The night of Friday, April 14, could not have been more perfect for an outdoor event at the Dallas Arboretum and for once Mother Nature played very nicely for Agape Clinic‘s 40th Anniversary Dinner.
As guests like Kimber and Michael Hartmann, Christie Carter, Sandra Estess, Bob White, Candace and John Winslow, Ellen Dill, Stacey and Ken Malcolmson, Anniversary Dinner Honorary Chair Richard Stanford and Executive Director Paul Hoffman and Development Director Amy Dunivan gathered on the terrace with a magnificent view of A Tasteful Garden with downtown Dallas as a backdrop, the evening’s keynote speaker Ben Malcolmson was scoring new BFFs.
It was a far cry from Dr. Barbara Baxter‘s starting Agape Clinic in the basement of East Dallas’ Grace United Methodist church, while “she was training at the Internal Medicine Department at Parkland Hospital and the VA Medical Center UT Southwestern Program.” That was 1983, when Cabbage Dolls were the rage, the first cellphones were available to the public by Motorola and something called Microsoft Word was released.
To celebrate the past four decades of serving the underserved through healthcare, Anniversary Co-Chairs Suzy Gekiere and Pam Thompson organized the dinner to fund the clinic’s growing needs and programs.
Just as the terrace was nearing capacity, guests were directed into Rosine Hall for dinner and the evening’s programs.
Except for some minor technical glitches in the presentation, the evening made a definite impact on the guests, starting off with Paul recognizing Richard and having Dallas Community Engagement Manager Kristen McNeal present a proclamation from Dallas Mayor Eric Johnson to Barbara in recognition of her work.
In accepting the proclamation and receiving a standing ovation, Dr. Baxter displayed a picture that she had gotten recently in the Holy Land that she felt would would be right at home at the Clinic.
As emcee Candace Winslow welcomed Ben to the stage, the lights on the podium and screen momentarily went dark. Seconds later the video started, stopped and started again with Hollywood Producer Travis Mann and Seattle Seahawks Head Coach Pete Carroll providing some background on Ben.
Despite the room staying relatively dark, Ben carried on like a trooper, starting off with his plan to become a writer. As a sportswriter for the college paper at USC, he was given the assignment of covering women’s volleyball. Two weeks later he was offered the football beat. It turned out to be an opportune assignment, with the school winning almost every game for the next three years.
It was also at this point in Ben’s talk that the lights came up and a turn in the road took place in his story.
That’s because his last article for the paper was to try out for the football team. Ben admitted that the last time he played football was in fifth grade. Adding to the challenge: at this point in his life, he only weighed 160 pounds.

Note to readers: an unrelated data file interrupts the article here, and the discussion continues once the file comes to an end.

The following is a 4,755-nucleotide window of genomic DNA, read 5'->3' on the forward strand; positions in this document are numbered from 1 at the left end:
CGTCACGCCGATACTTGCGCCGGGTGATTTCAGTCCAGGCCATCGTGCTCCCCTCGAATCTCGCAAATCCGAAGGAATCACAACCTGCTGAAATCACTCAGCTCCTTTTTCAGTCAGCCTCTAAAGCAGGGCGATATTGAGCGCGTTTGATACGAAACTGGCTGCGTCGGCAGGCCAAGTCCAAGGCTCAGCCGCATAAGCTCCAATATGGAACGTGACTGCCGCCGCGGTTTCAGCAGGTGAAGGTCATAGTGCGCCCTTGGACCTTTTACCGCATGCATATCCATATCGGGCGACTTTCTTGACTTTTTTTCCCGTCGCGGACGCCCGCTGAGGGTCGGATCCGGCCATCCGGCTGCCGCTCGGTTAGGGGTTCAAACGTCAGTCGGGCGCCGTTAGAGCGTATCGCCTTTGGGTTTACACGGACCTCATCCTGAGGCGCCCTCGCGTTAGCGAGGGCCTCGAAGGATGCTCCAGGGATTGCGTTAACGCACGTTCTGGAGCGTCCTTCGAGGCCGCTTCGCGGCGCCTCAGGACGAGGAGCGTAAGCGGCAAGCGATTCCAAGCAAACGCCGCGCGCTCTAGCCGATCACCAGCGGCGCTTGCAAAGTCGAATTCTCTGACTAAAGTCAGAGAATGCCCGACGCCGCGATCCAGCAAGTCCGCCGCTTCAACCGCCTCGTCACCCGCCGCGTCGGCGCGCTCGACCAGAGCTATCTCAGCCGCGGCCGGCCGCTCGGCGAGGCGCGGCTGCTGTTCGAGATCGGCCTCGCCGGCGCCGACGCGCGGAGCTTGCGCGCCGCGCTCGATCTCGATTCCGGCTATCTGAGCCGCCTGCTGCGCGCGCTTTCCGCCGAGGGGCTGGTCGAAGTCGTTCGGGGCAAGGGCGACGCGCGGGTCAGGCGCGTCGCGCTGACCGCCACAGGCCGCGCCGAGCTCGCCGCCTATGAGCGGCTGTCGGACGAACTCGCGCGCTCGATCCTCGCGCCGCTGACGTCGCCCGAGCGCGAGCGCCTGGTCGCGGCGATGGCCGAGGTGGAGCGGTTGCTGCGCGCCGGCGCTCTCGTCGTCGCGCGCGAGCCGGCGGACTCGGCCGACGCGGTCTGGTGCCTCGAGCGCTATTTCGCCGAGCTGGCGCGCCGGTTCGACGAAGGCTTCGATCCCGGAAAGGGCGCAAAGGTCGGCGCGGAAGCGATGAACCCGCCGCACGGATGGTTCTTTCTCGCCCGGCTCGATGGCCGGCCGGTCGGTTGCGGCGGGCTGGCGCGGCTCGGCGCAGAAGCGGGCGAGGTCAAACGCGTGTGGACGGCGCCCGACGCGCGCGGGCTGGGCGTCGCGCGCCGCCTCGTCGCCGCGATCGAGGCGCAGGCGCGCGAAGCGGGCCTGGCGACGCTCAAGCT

The morning following the tryout at 9:30, a woman called Ben and said, “Congratulations. You’re on the football team.”
Ben thought at first it was a joke. Pete was known for pranks. But then he saw his name was on the team’s list.
“My life took a 180-degree turn — a wide receiver on the team.”
He soon learned that playing the sport for real was “more complicated than playing a John Madden Football video game,” and he was “getting my back kicked.”
He also got his hand caught in one of the team’s pads, resulting in surgery. Afterwards he wanted to rehab ASAP with the hope of returning to the team less than five months later.
A “Get Ben In” grassroots campaign got underway. It worked for the final game of the season against Notre Dame. With the spread wide enough, Pete put him in for one play that resulted in a five-yard penalty.
It was around this time that he sensed that God had a purpose for him. He started a Bible study for the team, but nobody showed up. Despite being discouraged, he arranged to have Bibles as gifts for his teammates on Christmas Eve. But instead of achieving his goal, he found the Bibles shredded all over the floor. Nothing worked.
Just days later, on January 6, 2007, USC star kicker Mario Danelo passed away. As his casket passed by, there was one of the Bibles on top of it.
Fast-forward a few years later: Ben had moved to Seattle to work with Pete, who had become the head coach for the Seahawks. It was during that time that Ben ran into his former college teammate/punter Taylor Odegard for the first time since Mario’s funeral. He learned that Mario had in fact started reading the book in the locker room and asked Taylor about it. That question turned out to be a blessing in many ways. Before going to college, Taylor had known the Bible so well that he had taught it to middle schoolers. But once at USC his interests had changed to frat life and football. In talking with Mario, Taylor amazed himself as he recalled his studies.
Seeing the Bible on top of Mario’s casket was a life-changing experience for Taylor, “who grew up. I became a man in 24 hours basically. I kind of put the childish things away.”
For Ben, it was gratifying knowing that both Mario and Taylor had been impacted by his effort that he had thought had failed.
In concluding his talk, Ben addressed the group saying, “Your impact at Agape is God’s purpose.”